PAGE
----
Google Drive vs Dropbox vs OneDrive: Pricing

Although they’re unlikely to be of much interest to serious users, Google Drive, Dropbox, and OneDrive all offer free plans. Microsoft offers 5GB of space for its free plan, Google Drive an impressive 15GB, and Dropbox an underwhelming 2GB.

In terms of the available paid plans, business users will have to fork out between $5 (£3.80) and $10 (£7.50) per month with OneDrive for access to cloud storage, or between $6 (£4.50) and $12.50 (£9.40) per month for access to Office 365 apps. Dropbox business plans cost between $15 (£12) and $50 (£40) per user per month. Google Drive, meanwhile, costs either $1.99 (£1.59), $2.99 (£2.49), or $9.99 (£7.99) per month for 100GB, 200GB, or 2TB respectively, or users can subscribe to Google One on an annual basis.

OneDrive on a Laptop

(Image credit: Shutterstock - monticello)

Google Drive vs Dropbox vs OneDrive: Our Verdict

Deciding between Google Drive, Dropbox, and Microsoft OneDrive ultimately depends on your specific needs. Dropbox may win in terms of performance but it doesn’t integrate quite as neatly with other tools - something that Google Drive and OneDrive excel at for their respective operating systems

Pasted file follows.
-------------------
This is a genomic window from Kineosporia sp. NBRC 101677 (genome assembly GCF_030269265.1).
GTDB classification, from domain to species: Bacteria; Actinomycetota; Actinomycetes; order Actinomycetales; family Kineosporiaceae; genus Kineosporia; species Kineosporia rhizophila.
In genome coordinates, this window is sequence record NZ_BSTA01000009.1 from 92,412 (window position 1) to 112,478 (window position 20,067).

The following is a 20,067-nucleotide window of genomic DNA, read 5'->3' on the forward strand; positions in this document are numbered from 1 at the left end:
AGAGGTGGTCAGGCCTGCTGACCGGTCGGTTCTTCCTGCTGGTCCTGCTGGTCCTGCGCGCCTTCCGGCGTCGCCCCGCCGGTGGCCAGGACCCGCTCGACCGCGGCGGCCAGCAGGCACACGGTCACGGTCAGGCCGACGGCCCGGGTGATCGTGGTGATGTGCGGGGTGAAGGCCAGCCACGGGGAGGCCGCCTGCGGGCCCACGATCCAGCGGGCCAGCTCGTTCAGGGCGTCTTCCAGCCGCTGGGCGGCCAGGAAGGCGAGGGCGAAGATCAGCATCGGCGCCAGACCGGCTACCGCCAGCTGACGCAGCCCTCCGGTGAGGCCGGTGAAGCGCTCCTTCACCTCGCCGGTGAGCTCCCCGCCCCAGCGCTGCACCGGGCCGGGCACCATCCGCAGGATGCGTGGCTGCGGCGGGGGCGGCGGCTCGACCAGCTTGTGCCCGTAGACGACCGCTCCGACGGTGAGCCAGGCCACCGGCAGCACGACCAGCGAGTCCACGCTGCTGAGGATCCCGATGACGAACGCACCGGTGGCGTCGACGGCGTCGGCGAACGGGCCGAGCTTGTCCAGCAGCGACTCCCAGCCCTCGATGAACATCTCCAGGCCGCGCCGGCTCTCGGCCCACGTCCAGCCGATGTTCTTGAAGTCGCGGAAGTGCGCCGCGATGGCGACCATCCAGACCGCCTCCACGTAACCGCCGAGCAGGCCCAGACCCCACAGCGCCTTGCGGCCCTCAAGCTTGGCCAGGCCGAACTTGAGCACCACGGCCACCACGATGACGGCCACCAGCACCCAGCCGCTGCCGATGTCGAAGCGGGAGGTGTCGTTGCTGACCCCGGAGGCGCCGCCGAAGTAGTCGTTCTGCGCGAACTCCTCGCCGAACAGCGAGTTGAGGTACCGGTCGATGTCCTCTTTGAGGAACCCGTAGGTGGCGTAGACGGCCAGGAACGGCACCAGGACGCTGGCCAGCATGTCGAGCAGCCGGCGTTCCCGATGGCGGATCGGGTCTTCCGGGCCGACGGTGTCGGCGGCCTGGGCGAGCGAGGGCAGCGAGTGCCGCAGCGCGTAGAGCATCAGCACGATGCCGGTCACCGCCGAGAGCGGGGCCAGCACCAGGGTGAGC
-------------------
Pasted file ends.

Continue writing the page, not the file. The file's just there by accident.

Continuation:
All things considered, we’d probably have to recommend Google Drive - particularly if you’re a big Android or Chromebook user. Things get a little more complicated if you’re a Windows fan or if speed is a priority, so maybe those free packages could be useful for getting some first-hand experience with each solution.

Also check out What is cloud storage?

Barclay Ballard

Barclay has been writing about technology for a decade, starting out as a freelancer with ITProPortal covering everything from London’s start-up scene to comparisons of the best cloud storage services.  After that, he spent some time as the managing editor of an online outlet focusing on cloud computing, furthering his interest in virtualization, Big Data, and the Internet of Things.